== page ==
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Mobile application platforms: A developer's perspective

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mlee3680
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re: Mobile application platforms: A developer's perspective
mlee3680   5/12/2012 8:16:26 PM
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application platform. It has everything you need to build custom business apps fasthttp://www.caspio.com/application-platform/

danh
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re: Mobile application platforms: A developer's perspective
danh   8/4/2010 6:29:18 PM
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Interesting article. The always-moving target and difficult trade-off decisions seem to be characteristic of software development. One correction i might make, though, is that Objective-C is not "a collection of macros for C that attempt to make it object-oriented". It has not been preprocessed into C since at least 1991 (when i first programmed on a NeXT): gcc compiles it directly. I think it's treatment of objects is something like Java (or at least like Java was last time i programmed in it a few years ago): every method is "virtual" so that you don't even need to know what "virtual" means. This makes it somewhat more object oriented than C++ but probably somewhat less object oriented than some interpreted languages like javascript (where new methods can be added to objects at runtime).

Frida189
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re: Mobile application platforms: A developer's perspective
Frida189   8/2/2010 12:57:36 PM
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Although the question whether to choose web or native approach towards mobile applications still holds ground, using the native platform is definitely my preferable line of choice. Simply because it gives more freedom to do cool stuff. Regards... Frida from Rapidsoft Technologies

MikeLC
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re: Mobile application platforms: A developer's perspective
MikeLC   7/22/2010 3:57:01 AM
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Yes, a great article. I have been developing games for the iPhone/iPod Touch/iEtc for almost two years now and find it a fairly easy platform to develop for. Open Source is used underneath many of the game engines that I use, but still use much Objective-C at the higher levels of control. Still, using C++ for general algorithms, OpenGL, OpenAL, and such, combined with other Open Source libraries increases my ability to port. Also, I believe the Android will be an ever increasing market and that the chart above is just too old to show it. Finally, some of the commercial game engines are ramping up to support more than one mobile platform. I believe, for this reason, that we will see more usage of game engines to produce game, as well as non-game software, on mobile devices.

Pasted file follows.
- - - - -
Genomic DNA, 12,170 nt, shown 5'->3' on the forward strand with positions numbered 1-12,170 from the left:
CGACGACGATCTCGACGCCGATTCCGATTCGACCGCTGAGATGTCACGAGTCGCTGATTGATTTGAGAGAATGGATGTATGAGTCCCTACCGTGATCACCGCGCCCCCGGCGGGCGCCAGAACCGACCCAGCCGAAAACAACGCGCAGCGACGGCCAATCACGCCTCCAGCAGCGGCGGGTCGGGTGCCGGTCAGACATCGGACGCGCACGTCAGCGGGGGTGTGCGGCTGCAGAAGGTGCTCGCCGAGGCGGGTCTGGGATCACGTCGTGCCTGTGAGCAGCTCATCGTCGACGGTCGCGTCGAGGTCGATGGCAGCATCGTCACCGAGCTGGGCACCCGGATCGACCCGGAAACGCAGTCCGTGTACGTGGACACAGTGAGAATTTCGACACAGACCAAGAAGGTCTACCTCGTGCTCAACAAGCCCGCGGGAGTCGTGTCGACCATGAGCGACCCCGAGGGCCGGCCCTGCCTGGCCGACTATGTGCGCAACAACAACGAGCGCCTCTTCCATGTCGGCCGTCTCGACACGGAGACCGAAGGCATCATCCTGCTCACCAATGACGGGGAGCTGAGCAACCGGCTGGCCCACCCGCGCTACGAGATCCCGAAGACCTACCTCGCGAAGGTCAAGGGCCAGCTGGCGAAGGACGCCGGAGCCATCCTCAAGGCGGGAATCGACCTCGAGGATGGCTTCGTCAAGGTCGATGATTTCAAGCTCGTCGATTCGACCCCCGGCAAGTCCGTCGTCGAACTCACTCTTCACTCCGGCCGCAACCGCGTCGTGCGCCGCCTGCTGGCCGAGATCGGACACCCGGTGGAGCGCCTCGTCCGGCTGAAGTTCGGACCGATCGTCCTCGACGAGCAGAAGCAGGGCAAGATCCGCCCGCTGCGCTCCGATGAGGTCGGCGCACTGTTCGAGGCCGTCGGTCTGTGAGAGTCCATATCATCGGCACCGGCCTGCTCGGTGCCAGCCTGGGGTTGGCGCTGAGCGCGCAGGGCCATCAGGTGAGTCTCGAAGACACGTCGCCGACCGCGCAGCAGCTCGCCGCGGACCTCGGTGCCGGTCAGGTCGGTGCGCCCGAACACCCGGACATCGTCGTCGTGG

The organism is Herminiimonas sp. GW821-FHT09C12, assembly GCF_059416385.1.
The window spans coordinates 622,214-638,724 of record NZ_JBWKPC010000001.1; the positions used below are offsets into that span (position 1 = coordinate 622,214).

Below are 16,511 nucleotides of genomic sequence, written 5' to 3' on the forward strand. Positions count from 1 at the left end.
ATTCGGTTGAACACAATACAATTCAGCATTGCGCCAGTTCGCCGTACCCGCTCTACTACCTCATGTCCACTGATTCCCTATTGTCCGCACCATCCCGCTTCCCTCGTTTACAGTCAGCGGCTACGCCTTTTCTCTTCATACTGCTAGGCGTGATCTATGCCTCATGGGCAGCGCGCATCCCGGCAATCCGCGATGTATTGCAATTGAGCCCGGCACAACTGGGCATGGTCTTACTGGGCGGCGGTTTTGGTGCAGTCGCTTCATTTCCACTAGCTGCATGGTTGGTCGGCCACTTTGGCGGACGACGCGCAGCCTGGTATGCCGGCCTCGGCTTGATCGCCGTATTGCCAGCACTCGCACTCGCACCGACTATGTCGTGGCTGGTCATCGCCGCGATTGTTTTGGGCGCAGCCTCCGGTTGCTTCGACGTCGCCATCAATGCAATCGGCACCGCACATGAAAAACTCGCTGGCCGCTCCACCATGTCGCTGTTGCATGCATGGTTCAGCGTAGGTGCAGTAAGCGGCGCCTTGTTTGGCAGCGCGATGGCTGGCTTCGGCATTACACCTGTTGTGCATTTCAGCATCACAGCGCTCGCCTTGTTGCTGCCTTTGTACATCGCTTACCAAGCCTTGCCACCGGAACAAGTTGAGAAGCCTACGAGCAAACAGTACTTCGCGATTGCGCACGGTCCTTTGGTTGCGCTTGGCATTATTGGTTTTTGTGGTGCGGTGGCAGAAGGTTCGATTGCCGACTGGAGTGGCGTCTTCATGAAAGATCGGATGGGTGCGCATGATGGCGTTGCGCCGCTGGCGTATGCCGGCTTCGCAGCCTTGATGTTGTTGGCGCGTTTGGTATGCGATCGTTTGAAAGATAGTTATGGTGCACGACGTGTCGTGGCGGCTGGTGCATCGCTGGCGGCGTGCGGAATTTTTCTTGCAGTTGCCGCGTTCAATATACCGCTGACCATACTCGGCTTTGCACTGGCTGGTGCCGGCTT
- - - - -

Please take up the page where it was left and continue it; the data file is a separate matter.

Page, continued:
Mark Wehrmeister
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re: Mobile application platforms: A developer's perspective
Mark Wehrmeister   7/21/2010 6:26:27 AM
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This is a great article about the complexities of writing code these days for mobile devices. Which platforms to support is always a moving target and who knows what the next great platform will be. Open source platforms are great for developers and hopefully eventually for consumers, but it's hard to argue with Apple's Market share in the mobile market and the ease with which applications can be written for that platform. As an iPhone user, I am thrilled by the depth and breadth of the applications available for my use and would have a hard time switching to an open source-based mobile device even if that platform is better for developers.

LarryM99
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re: Mobile application platforms: A developer's perspective
LarryM99   7/20/2010 8:41:15 PM
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For a brief period of time about six years ago I did game porting across cell phone platforms. At the time BREW was the closest thing to an OS environment that we had. Java was the language of choice on many handsets, but the libraries were, to put it kindly, sparse. Just a history lesson to put things into perspective... :-) Larry M.

nicolas.mokhoff
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re: Mobile application platforms: A developer's perspective
nicolas.mokhoff   7/20/2010 6:40:30 PM
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Open platform development is the way to go. Write once and be available across multiple devices. Do these guys have the right idea? http://www.nitobi.com/products/phonegap/

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